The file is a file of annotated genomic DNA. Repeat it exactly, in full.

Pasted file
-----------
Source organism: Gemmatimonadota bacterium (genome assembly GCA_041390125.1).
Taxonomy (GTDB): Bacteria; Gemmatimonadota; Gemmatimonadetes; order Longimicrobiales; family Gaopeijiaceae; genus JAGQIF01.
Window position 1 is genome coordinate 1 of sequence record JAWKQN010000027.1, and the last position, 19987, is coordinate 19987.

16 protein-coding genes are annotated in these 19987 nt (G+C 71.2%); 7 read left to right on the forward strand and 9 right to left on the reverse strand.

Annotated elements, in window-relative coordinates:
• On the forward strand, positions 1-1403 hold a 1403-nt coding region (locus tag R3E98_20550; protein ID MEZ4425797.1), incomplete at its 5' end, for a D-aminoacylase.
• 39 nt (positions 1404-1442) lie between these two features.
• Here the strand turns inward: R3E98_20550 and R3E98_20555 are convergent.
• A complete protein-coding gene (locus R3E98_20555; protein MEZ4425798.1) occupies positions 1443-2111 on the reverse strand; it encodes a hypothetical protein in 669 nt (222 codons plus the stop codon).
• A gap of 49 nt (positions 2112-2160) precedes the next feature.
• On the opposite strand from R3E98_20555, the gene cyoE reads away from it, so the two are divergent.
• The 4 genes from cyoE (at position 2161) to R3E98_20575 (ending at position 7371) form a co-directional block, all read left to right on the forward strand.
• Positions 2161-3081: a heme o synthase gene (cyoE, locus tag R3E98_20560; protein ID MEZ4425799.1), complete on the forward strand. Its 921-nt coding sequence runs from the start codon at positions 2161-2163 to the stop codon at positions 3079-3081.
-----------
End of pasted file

Source organism: Gemmatimonadota bacterium (genome assembly GCA_041390125.1).
Taxonomy (GTDB): Bacteria; Gemmatimonadota; Gemmatimonadetes; order Longimicrobiales; family Gaopeijiaceae; genus JAGQIF01.
Window position 1 is genome coordinate 1 of sequence record JAWKQN010000027.1, and the last position, 19987, is coordinate 19987.

16 protein-coding genes are annotated in these 19987 nt (G+C 71.2%); 7 read left to right on the forward strand and 9 right to left on the reverse strand.

Annotated elements, in window-relative coordinates:
• On the forward strand, positions 1-1403 hold a 1403-nt coding region (locus tag R3E98_20550; protein ID MEZ4425797.1), incomplete at its 5' end, for a D-aminoacylase.
• 39 nt (positions 1404-1442) lie between these two features.
• Here the strand turns inward: R3E98_20550 and R3E98_20555 are convergent.
• A complete protein-coding gene (locus R3E98_20555; protein MEZ4425798.1) occupies positions 1443-2111 on the reverse strand; it encodes a hypothetical protein in 669 nt (222 codons plus the stop codon).
• A gap of 49 nt (positions 2112-2160) precedes the next feature.
• On the opposite strand from R3E98_20555, the gene cyoE reads away from it, so the two are divergent.
• The 4 genes from cyoE (at position 2161) to R3E98_20575 (ending at position 7371) form a co-directional block, all read left to right on the forward strand.
• Positions 2161-3081: a heme o synthase gene (cyoE, locus tag R3E98_20560; protein ID MEZ4425799.1), complete on the forward strand. Its 921-nt coding sequence runs from the start codon at positions 2161-2163 to the stop codon at positions 3079-3081.